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She's playing it for laughs while making a stink about some serious issues.
Jameela Jamil, one of the stars of NBC's "The Good Place," has been waging a social media campaign against female celebrities hawking diet products on their social media platforms.
In a video that's racked up over 100,000 likes on Twitter and Instagram, Jamil offered an "honest" version of an "influencer" spot, with her repeatedly passing gas as she touts the benefits of a new "supermodel shake" —before running to the bathroom.
"I have only been taking it for three days, and I've already lost 35 pounds, and I've got abs but I've never done a day's exercise in my life," she says in the video, which has been viewed over 1.3 million times on Twitter.
Jamil posted the video after weeks of calling out the likes of the Kardashian sisters and rapper Cardi B for promoting supposedly stomach-flattening "detox" teas and shakes on their social media accounts.
"Give us the discount codes to your nutritionists, personal chefs, personal trainers, airbrushers and plastic surgeons you bloody liars," she said in one post targeting promos by Iggy Azalea, Khloe Kardashian and others. She also charged that such products aren't effective or healthy, something some doctors have done as well.
"I was the teenager who starved herself for years, who spent all her money on these miracle cures and laxatives and tips from celebrities on how to maintain a weight that was lower than what my body wanted it to be. I was sick, I have had digestion and metabolism problems for life," she tweeted to her 445,000 followers last week.
Jamil took special aim at a post by Cardi B over the weekend, saying she's "on the laxative nonsense 'detox' tea" and wishing that she and other celebs would have public accidents in their pants "the way the poor women who buy this nonsense upon their recommendation do."
The rapper's post included a discount code for her 36 million Instagram followers, but wasn't identified as an ad or sponsored content.
Kristen Strader of the consumer advocacy group Public Citizen said that's a problem.
"With traditional advertising — television and print — we know we’re being advertised to. Consumers can use the appropriate filters. We know they want us to buy a product. With influence marketing, when an endorsement is not disclosed, people can't use the same filters," Strader said.
The Federal Trade Commission has started tackling the issue. Last year, the agency sent letters to 90 unidentified "social media influencers" warning them to make sure sponsored content is clearly and properly labeled as such.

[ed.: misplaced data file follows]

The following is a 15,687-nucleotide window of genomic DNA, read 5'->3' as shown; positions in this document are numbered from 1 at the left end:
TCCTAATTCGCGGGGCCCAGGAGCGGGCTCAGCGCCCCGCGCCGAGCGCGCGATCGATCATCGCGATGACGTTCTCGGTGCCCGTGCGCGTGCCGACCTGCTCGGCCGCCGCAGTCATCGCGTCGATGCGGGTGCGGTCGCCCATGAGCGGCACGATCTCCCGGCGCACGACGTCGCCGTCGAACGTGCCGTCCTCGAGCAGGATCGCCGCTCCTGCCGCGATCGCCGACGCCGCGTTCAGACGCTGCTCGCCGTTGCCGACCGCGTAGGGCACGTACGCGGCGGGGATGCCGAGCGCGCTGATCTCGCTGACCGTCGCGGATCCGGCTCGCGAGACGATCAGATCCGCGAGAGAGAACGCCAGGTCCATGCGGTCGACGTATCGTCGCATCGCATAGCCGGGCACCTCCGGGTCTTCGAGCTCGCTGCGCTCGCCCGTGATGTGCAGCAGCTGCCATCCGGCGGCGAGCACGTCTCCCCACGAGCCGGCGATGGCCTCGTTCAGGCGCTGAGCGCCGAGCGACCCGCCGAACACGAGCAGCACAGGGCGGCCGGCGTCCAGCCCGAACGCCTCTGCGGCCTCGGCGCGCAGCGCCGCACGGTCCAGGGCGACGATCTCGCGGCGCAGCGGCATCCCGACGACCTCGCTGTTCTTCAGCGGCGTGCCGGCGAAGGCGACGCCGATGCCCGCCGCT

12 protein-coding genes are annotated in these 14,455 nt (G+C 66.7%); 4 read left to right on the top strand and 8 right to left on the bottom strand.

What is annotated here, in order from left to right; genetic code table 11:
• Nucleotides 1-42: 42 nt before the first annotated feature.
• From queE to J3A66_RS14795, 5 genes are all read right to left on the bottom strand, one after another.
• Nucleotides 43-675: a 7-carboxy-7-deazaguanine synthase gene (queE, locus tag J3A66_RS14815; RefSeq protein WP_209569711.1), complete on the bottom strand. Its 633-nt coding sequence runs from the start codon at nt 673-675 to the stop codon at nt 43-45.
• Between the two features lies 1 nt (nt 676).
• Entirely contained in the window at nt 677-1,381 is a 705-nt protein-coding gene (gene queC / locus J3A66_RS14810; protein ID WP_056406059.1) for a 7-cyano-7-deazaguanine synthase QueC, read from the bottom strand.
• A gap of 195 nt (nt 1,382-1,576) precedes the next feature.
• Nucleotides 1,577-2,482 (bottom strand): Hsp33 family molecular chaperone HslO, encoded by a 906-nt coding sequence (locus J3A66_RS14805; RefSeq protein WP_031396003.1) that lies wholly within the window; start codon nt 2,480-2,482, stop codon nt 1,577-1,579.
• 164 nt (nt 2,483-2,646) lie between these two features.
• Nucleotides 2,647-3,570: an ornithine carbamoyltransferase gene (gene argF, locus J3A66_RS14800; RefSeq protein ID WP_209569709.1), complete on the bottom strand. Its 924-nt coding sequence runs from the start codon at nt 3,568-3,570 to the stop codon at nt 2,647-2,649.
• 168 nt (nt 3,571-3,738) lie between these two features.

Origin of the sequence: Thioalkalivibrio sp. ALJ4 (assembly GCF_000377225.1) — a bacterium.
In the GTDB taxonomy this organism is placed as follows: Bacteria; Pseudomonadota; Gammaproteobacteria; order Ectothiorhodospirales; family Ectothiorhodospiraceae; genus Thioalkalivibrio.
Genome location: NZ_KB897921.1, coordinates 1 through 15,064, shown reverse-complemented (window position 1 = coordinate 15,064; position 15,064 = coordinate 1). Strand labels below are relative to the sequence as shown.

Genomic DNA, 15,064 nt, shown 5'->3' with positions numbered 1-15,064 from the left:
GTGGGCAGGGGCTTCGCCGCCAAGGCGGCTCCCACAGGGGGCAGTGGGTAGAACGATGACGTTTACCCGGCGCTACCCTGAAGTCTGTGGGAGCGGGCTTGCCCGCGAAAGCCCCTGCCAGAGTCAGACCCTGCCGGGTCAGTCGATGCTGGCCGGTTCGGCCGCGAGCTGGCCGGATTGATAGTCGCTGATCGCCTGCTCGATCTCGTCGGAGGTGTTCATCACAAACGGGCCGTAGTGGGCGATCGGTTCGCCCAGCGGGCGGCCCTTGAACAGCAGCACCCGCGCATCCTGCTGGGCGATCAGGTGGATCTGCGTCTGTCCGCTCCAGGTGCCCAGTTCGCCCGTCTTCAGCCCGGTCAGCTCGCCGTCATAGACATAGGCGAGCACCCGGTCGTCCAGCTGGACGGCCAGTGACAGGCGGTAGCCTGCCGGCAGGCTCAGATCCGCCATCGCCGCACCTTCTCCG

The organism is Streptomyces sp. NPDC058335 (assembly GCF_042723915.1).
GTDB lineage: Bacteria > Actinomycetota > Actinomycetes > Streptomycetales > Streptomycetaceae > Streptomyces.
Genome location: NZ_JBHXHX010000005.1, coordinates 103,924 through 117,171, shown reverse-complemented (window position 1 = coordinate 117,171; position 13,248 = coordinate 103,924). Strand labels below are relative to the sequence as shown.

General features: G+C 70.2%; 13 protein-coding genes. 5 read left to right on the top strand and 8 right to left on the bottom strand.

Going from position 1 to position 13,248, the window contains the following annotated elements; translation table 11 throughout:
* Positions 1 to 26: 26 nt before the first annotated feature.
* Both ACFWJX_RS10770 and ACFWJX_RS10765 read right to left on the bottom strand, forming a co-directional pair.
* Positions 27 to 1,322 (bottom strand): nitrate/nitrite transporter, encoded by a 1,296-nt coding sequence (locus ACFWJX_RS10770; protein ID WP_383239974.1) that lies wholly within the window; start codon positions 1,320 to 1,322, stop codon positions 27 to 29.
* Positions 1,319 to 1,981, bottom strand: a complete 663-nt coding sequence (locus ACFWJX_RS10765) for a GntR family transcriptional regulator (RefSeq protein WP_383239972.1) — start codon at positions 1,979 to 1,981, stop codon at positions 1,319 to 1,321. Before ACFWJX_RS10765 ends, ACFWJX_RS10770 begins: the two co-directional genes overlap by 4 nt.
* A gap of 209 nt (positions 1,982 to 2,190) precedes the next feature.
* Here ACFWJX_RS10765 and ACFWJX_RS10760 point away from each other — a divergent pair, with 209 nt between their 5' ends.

"If there is a 'material connection' between an endorser and the marketer of a product — in other words, a connection that might affect the weight or credibility that consumers give the endorsement — that connection should be clearly and conspicuously disclosed," the letters read. "Material connections could consist of a business or family relationship, monetary payment, or the provision of free products to the endorser."
The agency has yet to file any complaints against individual celebrities, but it has gone after companies it says have engaged in deceptive practices by failing to disclose payments to "influencers."
In 2016, the FTC settled a case against Lord & Taylor for an ad campaign that allegedly included sending dresses and between $1,000 and $4,000 to "50 select fashion influencers" who then posted pictures of the dresses on Instagram while tagging the store. The posts were also pre-approved by the chain.
None of the posts "included a disclosure that the influencer had received the dress for free, that she had been compensated for the post, or that the post was a part of a Lord & Taylor advertising campaign," the FTC complaint said.
And earlier this month, the federal agency settled a case against another company that allegedly misrepresented a paid endorsement.
The public relations firm Creaxion promoted a new insect repellent during the Zika outbreak in Brazil before the summer Olympic games by hiring two American gymnasts, Jake Dalton and Carly Patterson Caldwell, to endorse the product.
Each "received several thousand dollars for their activities," and posted social media endorsements without disclosing they were paid, the FTC complaint in the case says.
"I love the smell & love that it’s all organic & safe! I’m a buffet for mosquitoes so this is a game changer!" one of Patterson Caldwell's Instagram posts said.
The settlements in both cases did not carry any retroactive fines, but said the companies could be fined tens of thousands of dollars for future violations.
But Public Citizen's Strader urges the FTC to be even more aggressive with increasingly pervasive marketing technique.
"The FTC needs to do a lot more to change the culture around influencer marketing. Otherwise it won't change," she said, calling for "actual enforcement actions that come with a fine."
Jamil, meanwhile, is continuing to go after the influencers themselves.
"Generally just don't ever take diet advice from women who know nothing about nutrition/basic advertising ethics. IF you want to get healthier, talk to a trainer/doctor," she tweeted.